Approximately 740,000 pages (288,000 pages in the pupils’ original exercise books; 451,000 pages in bound volumes) of folklore and local tradition were compiled by pupils from 5,000 primary schools in the Irish Free State between 1937 and 1939.
This collecting scheme was initiated by the Irish Folklore Commission, under the direction of Séamus Ó Duilearga and Séan Ó Súilleabháin, Honorary Director and Registrar of the Commission respectively, and was heavily dependent on the cooperation of the Department of Education and the Irish National Teachers’ Organization. It was originally to run from 1937 to 1938 but was extended to 1939 in specific cases. For the duration of the project, more than 50,000 schoolchildren from 5,000 schools in the 26 counties of the Irish Free State were enlisted to collect folklore in their home districts. This included oral history, topographical information, folktales and legends, riddles and proverbs, games and pastimes, trades and crafts. The children recorded this material from their parents, grandparents, and neighbours.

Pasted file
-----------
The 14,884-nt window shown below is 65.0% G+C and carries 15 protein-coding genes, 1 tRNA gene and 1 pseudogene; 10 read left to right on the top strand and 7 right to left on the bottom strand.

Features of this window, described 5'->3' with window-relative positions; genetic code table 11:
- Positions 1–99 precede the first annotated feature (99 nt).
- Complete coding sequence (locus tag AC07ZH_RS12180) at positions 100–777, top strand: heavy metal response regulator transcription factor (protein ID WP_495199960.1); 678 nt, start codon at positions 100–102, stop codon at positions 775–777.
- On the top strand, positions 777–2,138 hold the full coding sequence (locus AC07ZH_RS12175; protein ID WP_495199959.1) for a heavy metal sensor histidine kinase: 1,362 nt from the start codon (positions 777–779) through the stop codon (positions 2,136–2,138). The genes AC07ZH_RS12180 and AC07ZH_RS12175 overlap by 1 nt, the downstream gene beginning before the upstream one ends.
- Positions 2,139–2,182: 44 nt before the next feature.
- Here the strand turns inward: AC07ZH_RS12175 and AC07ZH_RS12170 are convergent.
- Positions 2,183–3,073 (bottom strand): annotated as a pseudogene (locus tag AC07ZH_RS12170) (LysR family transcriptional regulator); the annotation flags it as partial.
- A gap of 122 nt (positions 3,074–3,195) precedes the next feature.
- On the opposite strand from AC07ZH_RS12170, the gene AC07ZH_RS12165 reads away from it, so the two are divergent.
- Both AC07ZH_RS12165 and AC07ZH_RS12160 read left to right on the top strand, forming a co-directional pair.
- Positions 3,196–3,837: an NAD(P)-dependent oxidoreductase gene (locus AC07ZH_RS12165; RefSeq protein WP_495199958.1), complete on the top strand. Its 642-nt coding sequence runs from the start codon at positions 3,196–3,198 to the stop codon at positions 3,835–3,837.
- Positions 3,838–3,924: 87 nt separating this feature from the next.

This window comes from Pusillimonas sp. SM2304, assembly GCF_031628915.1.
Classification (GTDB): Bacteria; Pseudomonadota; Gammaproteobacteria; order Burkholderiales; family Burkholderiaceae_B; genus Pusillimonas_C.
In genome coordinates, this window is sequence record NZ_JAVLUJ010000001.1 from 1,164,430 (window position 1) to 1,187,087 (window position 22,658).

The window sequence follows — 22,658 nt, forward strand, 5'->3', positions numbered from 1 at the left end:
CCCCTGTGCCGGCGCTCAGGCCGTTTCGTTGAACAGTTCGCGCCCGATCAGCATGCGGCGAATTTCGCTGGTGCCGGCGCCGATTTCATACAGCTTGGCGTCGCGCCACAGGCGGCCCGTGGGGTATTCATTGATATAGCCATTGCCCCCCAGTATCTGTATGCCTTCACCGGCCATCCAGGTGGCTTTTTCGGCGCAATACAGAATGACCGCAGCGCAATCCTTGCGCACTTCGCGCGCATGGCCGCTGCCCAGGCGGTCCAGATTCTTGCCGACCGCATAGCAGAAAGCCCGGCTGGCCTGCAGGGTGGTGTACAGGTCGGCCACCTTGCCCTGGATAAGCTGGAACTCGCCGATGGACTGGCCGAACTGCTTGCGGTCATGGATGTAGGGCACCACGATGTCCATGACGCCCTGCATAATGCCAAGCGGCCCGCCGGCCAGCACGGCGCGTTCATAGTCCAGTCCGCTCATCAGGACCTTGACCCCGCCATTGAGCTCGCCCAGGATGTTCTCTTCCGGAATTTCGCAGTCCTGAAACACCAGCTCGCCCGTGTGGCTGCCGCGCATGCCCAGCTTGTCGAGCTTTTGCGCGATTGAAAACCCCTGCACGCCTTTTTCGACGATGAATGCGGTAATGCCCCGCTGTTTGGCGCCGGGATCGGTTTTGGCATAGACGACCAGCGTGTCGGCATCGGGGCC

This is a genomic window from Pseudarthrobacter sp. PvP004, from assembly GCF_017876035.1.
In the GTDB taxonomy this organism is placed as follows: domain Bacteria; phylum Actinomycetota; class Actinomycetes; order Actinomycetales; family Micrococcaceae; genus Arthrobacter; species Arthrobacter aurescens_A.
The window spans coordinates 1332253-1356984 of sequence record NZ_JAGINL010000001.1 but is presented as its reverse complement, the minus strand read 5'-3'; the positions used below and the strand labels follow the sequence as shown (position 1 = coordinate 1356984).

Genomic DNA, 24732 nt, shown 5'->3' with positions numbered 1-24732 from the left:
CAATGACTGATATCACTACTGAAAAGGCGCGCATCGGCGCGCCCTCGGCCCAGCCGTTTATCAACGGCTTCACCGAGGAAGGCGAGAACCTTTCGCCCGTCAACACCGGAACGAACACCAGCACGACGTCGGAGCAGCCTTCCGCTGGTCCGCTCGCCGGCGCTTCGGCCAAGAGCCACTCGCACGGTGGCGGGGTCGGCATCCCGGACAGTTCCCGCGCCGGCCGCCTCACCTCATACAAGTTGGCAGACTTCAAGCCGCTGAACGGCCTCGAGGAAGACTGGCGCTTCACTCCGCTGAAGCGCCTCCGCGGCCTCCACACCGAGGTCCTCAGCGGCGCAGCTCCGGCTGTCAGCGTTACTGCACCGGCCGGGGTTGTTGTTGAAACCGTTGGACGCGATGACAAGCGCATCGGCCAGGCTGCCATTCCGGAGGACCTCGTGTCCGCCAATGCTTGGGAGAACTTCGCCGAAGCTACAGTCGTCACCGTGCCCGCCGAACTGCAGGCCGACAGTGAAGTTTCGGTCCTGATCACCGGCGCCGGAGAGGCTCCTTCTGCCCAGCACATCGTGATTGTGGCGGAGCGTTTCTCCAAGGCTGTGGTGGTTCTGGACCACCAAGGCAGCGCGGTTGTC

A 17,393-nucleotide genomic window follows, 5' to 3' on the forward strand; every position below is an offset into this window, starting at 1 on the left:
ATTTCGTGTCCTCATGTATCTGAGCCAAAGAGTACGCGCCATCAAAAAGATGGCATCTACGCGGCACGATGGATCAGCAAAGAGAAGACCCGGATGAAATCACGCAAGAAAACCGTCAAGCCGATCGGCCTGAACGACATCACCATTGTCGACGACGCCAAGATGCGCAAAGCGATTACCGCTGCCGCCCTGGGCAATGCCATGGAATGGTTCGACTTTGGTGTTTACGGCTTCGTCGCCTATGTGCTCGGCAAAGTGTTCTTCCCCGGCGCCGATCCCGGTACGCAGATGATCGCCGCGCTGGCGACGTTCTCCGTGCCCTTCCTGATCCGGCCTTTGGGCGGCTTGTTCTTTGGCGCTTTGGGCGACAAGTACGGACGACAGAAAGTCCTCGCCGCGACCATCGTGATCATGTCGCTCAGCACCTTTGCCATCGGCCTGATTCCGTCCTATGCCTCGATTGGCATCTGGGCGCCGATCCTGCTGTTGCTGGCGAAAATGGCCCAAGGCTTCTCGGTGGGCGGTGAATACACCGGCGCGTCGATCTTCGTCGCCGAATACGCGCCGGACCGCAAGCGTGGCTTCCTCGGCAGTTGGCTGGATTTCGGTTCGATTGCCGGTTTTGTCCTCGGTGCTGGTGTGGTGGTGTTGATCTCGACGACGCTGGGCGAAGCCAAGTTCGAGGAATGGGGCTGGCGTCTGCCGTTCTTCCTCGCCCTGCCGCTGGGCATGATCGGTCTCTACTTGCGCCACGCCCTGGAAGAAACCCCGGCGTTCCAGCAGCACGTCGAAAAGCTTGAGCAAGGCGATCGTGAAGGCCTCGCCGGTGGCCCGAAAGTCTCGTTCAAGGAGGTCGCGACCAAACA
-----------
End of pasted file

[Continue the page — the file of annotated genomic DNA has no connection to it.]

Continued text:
The scheme resulted in the creation of over half a million manuscript pages, generally referred to as ‘Bailiúchán na Scol’ or ‘The Schools’ Collection’.
There are 1,128 volumes, numbered and bound, in the Collection. A title page prefaces each school, giving the name of the school, the parish, the barony, the county and the teacher. A further collection of approximately 40,000 of the children’s original copybooks are stored at the NFC.
They usually had their breakfast about eight (and) o’clock, their dinner around twelve o’clock and their tea at [?]
These meals consisted of milk and oat cake for their breakfast and for tea in the evening, and fish and potatoes for their dinner. Buttermilk and sweet milk was drunk. The people sat round a basket full of potatoes and fish in the centre of the floor and ate their dinner. Oaten bread was eaten, it was made on a griddle placed in front of the fire.
Meat was very seldom used. Bacon was also little used. They had a great feast on Easter Sunday.
Some people did not get any eggs until Easter came and then they had a great feast that day.